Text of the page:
Gradisher, the Navy representative, told Vice the Navy changed its policy in 2018 to make it easier for crew to report unexplained sightings as there were so many reports of “unauthorized and/or unidentified aircraft entering various military-controlled training ranges and designated airspace.”

Why Scientists Don’t Freak Out About UFO Videos

www.youtube.com

“The Navy and USAF take these reports very seriously and investigate each and every report,” he said.

Scientists told The Times they were skeptical that these videos showed anything extraterrestrial.

US President Donald Trump said in June 2019 that he had been briefed on the fact that Navy pilots were reporting increased sightings of UFOs.

And one Republican in the House Homeland Security Committee is accusing the Navy of withholding information on such sightings.

Rep. Mark Walker told Politico in June 2019 there was “frustration with the lack of answers to specific questions about the threat that superior aircraft flying in United States airspace may pose.”

This article originally appeared on Business Insider. Follow @BusinessInsider on Twitter.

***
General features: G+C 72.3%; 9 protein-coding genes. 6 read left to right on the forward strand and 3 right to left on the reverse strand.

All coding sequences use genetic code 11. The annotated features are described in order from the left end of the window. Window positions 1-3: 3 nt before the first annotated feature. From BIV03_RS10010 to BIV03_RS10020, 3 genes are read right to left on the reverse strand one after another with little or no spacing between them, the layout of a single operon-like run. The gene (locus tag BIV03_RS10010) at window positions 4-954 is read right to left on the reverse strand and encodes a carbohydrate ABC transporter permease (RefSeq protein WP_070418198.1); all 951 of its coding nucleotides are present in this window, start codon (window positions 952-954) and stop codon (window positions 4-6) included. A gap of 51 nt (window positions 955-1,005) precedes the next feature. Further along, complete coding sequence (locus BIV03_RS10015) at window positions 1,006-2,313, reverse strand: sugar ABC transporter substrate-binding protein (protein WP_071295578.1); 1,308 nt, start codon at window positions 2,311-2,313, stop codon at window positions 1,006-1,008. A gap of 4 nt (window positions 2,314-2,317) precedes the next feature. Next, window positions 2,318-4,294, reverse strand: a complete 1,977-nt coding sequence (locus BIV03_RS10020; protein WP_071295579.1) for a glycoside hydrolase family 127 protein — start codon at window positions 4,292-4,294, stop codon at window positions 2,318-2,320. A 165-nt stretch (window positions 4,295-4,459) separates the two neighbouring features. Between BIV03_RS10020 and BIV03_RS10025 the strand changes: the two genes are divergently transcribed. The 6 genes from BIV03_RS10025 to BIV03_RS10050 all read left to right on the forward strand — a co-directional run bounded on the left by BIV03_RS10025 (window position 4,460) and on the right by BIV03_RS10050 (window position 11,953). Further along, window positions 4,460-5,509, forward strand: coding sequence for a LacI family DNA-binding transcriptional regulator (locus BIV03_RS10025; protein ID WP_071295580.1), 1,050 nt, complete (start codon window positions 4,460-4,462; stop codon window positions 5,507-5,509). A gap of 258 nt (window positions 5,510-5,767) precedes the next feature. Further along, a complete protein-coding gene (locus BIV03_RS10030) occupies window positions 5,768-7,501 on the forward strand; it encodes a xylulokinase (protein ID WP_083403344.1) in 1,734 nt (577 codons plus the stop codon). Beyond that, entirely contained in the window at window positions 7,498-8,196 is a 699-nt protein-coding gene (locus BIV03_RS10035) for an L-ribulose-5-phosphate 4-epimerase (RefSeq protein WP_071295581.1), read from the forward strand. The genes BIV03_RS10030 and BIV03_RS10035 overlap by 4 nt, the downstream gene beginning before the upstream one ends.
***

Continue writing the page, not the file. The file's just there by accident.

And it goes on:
MIGHTY HISTORY

Why there are shipwrecks underneath the farms of Kansas

As you may or may not know, the U.S. state of Kansas isn’t exactly a coastal state. The body of water it does have access to is the Mississippi River System and its tributaries, namely the Missouri River. It turns out the mighty river system that once provided a vital artery for American commerce is still hiding a few hidden surprises, namely steamboat shipwrecks in farm fields, far from where any ships should reasonably belong.


Why this glitch in a popular video game is still being studied by biologists

This is way more dangerous than you think.

(Arabia Steamboat Museum)

Anyone reading at this point is likely wondering how on Earth shipwrecked steamboats are under farmers’ fields instead of at the bottom of the Missouri River. Just outside of Kansas City lies the wreck of the steamboat Great White Arabia, a ship that sunk in the Missouri in 1856. Rumors circulated for decades that just such a ship was somewhere under Kansas City, but this was written off as local legend. The locals believed it was filled with barrels of Kentucky bourbon. The truth is the ship was still there, but instead of bourbon, it was filled with champagne.

The champagne, along with all its other cargo, furniture, and provisions, were perfectly preserved by the dirt and silt beneath which it was buried. In 1987, a team of locals from Kansas City decided to see if the rumors were true and began to research where it might be – and how it got there.

They found it within a year.

Why this glitch in a popular video game is still being studied by biologists

(Arabia Steamboat Museum)